British law lords trash murder conviction in Shirley Playfair case (Part I)
FOLLOWING is part one of the judgement handed down yesterday by the United Kingdom Privy Council, in which they overturned the murder conviction of Annette Livingston in the murder case of attorney Shirley Playfair:
1. On 10 April 2003 the appellant was convicted at the Home Circuit Court of Kingston, Jamaica of the murder, on 13 April 2000, of Shirley Playfair. She was tried and convicted with two other defendants, Ramone Drysdale and Ashley Ricketts. It was alleged that a fourth person, Dwayne Williams, who absconded before trial, was also party to the joint enterprise to murder. The appellant, Drysdale and Ricketts were all sentenced to life imprisonment. It was ordered that the appellant should not be eligible for parole before the expiry of 60 years. The corresponding periods in respect of Drysdale and Ricketts were set at 55 and 45 years respectively.
2. On 31 July 2006 the Court of Appeal refused the applications of the appellant and Drysdale for leave to appeal against their convictions. Their applications for leave to appeal against sentence were allowed in respect of the minimum terms they were to serve
before becoming eligible for parole, which were reduced to 35 years. Ricketts' conviction for murder was quashed and a conviction for manslaughter was substituted, with a sentence of 20 years' imprisonment. The appellant subsequently obtained permission from the Court of Appeal to appeal to Her Majesty in Council. Drysdale applied to Her Majesty for special leave to appeal. His application was heard at the same time as the appellant's appeal, and was refused.
3. The deceased was a partner in a firm of attorneys. The appellant had worked for her as a secretary for about 17 years. The evidence disclosed that at about 12 noon on 13 April 2000 a blue Datsun 120Y taxi, driven by Ricketts and carrying Drysdale and
Williams, drove to the building where the firm's offices were situated. Drysdale and Williams entered the offices and cut the deceased's throat. They then returned to the taxi.
As they were driving away, the taxi was stopped by the police and the occupants were arrested. Drysdale was wearing a blood-stained shirt. A shirt taken from Williams was found to be stained with the deceased's blood. Knives recovered from Drysdale and Williams were also stained with her blood.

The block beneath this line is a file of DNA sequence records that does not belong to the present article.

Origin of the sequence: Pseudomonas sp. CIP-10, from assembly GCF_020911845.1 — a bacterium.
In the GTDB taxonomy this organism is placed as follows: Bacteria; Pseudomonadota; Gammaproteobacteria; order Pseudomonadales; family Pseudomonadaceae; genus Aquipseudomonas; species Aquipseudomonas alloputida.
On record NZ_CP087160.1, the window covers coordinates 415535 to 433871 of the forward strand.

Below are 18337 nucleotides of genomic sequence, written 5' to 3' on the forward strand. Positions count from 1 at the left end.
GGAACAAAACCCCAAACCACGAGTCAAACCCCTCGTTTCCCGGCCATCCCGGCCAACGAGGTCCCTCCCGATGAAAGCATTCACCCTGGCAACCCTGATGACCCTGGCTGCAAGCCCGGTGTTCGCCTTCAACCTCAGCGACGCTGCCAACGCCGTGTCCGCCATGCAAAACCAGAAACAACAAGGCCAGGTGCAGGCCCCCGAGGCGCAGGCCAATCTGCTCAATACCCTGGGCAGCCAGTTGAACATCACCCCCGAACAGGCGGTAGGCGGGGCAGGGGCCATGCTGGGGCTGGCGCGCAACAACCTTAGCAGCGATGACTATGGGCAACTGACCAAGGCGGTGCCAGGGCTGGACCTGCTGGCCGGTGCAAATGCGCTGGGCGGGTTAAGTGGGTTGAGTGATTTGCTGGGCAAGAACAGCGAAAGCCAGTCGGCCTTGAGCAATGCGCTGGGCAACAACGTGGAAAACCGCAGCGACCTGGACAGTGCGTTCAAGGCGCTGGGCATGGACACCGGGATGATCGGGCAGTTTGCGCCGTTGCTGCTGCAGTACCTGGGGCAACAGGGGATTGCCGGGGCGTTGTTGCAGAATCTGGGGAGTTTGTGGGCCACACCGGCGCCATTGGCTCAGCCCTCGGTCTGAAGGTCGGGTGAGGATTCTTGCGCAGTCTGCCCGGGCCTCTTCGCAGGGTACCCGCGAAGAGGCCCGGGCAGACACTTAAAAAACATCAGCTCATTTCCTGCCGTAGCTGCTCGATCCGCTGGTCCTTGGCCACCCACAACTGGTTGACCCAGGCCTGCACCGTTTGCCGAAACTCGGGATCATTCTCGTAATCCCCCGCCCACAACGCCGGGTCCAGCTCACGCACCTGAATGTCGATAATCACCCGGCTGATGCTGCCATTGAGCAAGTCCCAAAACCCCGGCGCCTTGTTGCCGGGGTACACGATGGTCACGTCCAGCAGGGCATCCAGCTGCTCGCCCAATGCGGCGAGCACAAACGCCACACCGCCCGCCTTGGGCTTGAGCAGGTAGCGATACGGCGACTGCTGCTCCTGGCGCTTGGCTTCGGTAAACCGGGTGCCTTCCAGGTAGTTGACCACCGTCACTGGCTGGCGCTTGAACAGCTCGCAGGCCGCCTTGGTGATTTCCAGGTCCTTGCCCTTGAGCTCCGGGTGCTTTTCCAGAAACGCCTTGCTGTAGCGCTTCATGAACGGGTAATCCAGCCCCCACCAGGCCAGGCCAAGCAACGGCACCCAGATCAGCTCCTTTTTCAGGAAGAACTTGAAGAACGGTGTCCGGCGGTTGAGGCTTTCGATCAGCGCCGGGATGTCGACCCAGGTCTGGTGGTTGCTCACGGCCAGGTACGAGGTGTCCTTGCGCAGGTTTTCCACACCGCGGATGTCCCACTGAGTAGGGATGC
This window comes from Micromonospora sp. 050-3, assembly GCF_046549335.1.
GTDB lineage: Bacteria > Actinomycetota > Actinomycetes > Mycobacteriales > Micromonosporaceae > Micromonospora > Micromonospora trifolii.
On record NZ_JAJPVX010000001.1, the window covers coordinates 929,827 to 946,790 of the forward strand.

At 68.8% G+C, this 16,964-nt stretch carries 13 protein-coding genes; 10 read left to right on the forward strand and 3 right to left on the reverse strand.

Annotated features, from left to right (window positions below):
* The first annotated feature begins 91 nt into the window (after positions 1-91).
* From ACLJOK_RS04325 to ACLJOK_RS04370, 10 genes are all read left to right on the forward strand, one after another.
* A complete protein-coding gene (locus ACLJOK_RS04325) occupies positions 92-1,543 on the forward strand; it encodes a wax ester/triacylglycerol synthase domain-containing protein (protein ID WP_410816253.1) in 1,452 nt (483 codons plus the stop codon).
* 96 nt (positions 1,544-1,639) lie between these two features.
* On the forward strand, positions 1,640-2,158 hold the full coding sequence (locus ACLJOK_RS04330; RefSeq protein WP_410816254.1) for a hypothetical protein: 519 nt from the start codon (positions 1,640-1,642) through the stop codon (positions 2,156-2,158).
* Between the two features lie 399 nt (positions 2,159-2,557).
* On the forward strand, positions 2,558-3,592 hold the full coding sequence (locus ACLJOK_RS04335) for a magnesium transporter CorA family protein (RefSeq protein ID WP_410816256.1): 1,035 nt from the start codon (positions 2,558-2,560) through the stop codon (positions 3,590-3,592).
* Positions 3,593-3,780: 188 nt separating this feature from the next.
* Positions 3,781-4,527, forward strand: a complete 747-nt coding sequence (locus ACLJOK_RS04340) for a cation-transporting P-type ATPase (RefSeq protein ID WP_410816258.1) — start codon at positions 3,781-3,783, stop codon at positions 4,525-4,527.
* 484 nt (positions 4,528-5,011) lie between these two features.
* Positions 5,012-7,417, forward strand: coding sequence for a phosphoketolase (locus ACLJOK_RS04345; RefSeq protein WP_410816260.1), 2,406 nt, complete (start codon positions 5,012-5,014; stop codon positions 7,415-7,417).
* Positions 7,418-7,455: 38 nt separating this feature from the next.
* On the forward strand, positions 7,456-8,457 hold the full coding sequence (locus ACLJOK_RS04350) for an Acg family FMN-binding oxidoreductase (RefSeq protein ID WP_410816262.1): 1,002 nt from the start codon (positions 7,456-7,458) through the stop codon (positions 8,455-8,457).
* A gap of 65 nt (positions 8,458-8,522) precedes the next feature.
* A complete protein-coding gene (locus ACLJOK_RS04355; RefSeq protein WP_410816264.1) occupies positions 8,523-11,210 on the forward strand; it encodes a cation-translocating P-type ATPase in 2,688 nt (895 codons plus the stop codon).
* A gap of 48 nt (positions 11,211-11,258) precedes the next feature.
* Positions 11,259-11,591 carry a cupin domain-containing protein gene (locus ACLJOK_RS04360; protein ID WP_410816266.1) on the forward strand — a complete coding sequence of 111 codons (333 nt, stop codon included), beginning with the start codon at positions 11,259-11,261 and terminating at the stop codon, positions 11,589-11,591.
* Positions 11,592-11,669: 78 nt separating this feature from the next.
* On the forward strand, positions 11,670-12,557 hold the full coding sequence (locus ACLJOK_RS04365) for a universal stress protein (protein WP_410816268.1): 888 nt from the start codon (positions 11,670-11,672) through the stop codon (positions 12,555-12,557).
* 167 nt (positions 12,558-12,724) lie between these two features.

4. The firm's offices were on the upper floor of a two storey building. They were accessed from the ground floor by stairs, which led to an entrance with a glass door. Beyond the entrance was a reception area where the receptionist and four secretaries, including the appellant, had their desks. The secretaries' desks were grouped together in the centre of the reception area. The receptionist's desk was in a corner to the right of the entrance, beyond an area where there was seating for visitors. The door to the deceased's office was to one side of the receptionist's desk. To the other side there was a door giving access to a balcony which overlooked the front of the building. To the left of the entrance there was a photocopier and, beyond it, a bathroom, a lunch room, and a number of offices.
5. Sonia Burke worked for the deceased as a secretary. She gave evidence that, when the incident began, she was working at her desk in the reception area. The appellant and the receptionist, Hope Dell, were also at their desks. Two people entered and went over to the appellant's desk. Shortly afterwards Miss Burke heard a scream. She saw Miss Dell go towards the deceased's office, then run towards the lunch room. Miss Burke ran after her to the lunch room. The appellant and Verna Richards were already in the lunch room, together with the office manager, Cleopatra Graham (also known as Mrs Grier), and another secretary, Lisa Thompson.
6. Mrs Richards also worked for the deceased as a secretary. She gave evidence that she was in the lunch room with Mrs Grier and Miss Thompson when the incident began. She heard a scream. When she heard a second scream, the appellant was standing in the doorway of the lunch room, holding the handle of the door. Mrs Richards forced her way past the appellant into the reception area. There she saw a man wringing a knife into the deceased's neck. She turned and ran back towards the lunch room. Before she got there, she felt someone grab her by the neck. She pitched forwards and the grip on her neck was released. She did not see the person who had held her. As the door to the lunch room was closed, she went into one of the offices, bolted the door behind her and telephoned the police. She later attended an identification parade, where she identified Drysdale as the man she had seen wringing the knife in the deceased's neck.
7. Mrs Richards also gave evidence that she had previously given a deposition at committal proceedings ("the preliminary enquiry") held on 14 September 2000, at which four people were in the dock: the three defendants at the trial and Williams. According to her evidence at the trial, she recognised Williams as someone she had seen in the office about a week before the murder. He came inside the office and went over to the appellant.
He spoke to her for more than ten minutes before leaving. Mrs Richards claimed to have seen him again on a later occasion before the murder, when he came to the staircase leading up from the ground floor. The appellant went to the staircase and spoke to him.
Mrs Richards claimed to have seen Williams for about ten seconds on that occasion. She claimed to have informed Crown counsel at the preliminary enquiry, Christopher Townsend, and two other persons present on that occasion, Mr Nelson and Miss Linton, about her identification of Williams. No statement had however been taken from her in relation to her identification of Williams, and this evidence was introduced at the trial without prior notice to the defence.
(See continuation in tomorrow's Daily Observer)